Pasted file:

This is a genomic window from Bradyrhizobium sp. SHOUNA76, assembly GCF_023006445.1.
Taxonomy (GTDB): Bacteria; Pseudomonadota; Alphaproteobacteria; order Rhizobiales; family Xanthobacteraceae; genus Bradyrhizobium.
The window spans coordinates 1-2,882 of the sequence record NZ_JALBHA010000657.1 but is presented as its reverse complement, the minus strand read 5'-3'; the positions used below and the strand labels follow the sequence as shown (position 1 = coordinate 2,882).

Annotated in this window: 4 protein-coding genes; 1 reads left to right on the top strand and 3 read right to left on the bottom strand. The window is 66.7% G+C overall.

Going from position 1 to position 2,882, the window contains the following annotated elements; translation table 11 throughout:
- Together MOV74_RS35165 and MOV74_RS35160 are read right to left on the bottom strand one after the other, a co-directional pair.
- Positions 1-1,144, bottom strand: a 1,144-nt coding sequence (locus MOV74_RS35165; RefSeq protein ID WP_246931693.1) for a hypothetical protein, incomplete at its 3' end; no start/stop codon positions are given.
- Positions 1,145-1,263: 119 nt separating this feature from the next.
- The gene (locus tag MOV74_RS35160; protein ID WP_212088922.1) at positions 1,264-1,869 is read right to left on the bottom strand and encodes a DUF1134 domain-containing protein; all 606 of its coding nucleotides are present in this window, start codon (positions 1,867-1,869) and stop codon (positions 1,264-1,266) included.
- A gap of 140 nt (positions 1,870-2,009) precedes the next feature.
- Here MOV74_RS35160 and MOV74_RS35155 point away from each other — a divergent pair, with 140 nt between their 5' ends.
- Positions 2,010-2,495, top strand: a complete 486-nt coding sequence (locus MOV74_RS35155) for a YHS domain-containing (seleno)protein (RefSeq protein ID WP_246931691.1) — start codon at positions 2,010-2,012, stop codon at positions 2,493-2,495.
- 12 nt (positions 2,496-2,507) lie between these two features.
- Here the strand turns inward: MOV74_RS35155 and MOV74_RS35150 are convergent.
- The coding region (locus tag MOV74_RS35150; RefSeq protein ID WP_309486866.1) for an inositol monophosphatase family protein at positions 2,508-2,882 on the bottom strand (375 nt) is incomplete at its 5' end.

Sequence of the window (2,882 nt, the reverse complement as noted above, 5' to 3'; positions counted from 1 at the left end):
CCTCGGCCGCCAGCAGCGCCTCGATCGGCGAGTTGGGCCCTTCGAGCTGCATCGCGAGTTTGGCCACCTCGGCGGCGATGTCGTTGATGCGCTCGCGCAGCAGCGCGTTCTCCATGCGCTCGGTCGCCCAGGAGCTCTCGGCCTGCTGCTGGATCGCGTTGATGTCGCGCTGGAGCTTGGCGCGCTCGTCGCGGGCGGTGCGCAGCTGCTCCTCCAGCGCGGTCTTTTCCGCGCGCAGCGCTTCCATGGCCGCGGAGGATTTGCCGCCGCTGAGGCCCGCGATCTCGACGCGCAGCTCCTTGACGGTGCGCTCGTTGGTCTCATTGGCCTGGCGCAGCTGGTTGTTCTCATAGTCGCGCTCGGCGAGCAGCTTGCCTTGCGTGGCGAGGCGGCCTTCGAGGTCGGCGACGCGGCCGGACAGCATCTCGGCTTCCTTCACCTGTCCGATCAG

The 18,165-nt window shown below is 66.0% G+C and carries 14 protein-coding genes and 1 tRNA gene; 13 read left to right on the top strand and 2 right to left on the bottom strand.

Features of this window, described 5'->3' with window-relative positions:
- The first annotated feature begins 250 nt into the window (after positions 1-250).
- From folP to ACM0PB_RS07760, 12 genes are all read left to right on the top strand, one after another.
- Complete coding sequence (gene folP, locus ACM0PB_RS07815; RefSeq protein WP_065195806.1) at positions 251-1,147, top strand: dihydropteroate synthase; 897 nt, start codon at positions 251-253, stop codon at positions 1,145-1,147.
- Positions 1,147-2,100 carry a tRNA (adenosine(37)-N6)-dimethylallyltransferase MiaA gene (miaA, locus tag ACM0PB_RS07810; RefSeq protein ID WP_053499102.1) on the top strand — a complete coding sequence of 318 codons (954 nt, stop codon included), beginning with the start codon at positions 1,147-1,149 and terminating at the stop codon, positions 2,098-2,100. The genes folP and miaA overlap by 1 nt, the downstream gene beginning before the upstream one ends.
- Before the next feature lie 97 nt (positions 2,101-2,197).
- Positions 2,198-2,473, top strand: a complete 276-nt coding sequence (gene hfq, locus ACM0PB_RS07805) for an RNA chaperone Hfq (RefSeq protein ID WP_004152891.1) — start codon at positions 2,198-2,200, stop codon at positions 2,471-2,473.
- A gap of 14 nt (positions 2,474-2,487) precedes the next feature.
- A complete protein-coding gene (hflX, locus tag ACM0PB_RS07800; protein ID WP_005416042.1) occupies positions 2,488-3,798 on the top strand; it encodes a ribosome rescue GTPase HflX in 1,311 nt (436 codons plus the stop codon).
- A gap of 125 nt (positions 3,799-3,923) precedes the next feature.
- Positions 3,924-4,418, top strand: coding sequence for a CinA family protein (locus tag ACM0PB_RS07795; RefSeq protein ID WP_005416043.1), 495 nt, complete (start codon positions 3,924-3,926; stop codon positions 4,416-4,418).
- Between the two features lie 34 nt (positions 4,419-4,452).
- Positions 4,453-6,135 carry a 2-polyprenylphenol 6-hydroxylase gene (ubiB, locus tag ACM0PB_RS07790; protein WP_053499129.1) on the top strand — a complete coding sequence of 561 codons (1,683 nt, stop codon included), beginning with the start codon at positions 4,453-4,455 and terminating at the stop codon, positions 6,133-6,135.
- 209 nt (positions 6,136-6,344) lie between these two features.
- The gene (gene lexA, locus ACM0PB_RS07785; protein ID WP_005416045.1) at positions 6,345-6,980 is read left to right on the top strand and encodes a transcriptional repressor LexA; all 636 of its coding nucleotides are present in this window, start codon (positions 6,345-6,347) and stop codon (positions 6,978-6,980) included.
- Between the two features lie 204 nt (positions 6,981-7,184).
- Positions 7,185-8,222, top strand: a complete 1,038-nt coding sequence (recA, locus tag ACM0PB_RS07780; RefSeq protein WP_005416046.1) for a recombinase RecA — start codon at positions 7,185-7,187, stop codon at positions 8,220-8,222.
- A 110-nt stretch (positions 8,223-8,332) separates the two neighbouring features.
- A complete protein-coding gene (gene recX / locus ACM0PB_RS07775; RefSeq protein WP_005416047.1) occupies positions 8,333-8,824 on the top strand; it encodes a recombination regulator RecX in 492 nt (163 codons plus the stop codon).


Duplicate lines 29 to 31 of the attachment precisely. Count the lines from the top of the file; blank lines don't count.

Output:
- Positions 3,924-4,418, top strand: coding sequence for a CinA family protein (locus tag ACM0PB_RS07795; RefSeq protein ID WP_005416043.1), 495 nt, complete (start codon positions 3,924-3,926; stop codon positions 4,416-4,418).
- Between the two features lie 34 nt (positions 4,419-4,452).
- Positions 4,453-6,135 carry a 2-polyprenylphenol 6-hydroxylase gene (ubiB, locus tag ACM0PB_RS07790; protein WP_053499129.1) on the top strand — a complete coding sequence of 561 codons (1,683 nt, stop codon included), beginning with the start codon at positions 4,453-4,455 and terminating at the stop codon, positions 6,133-6,135.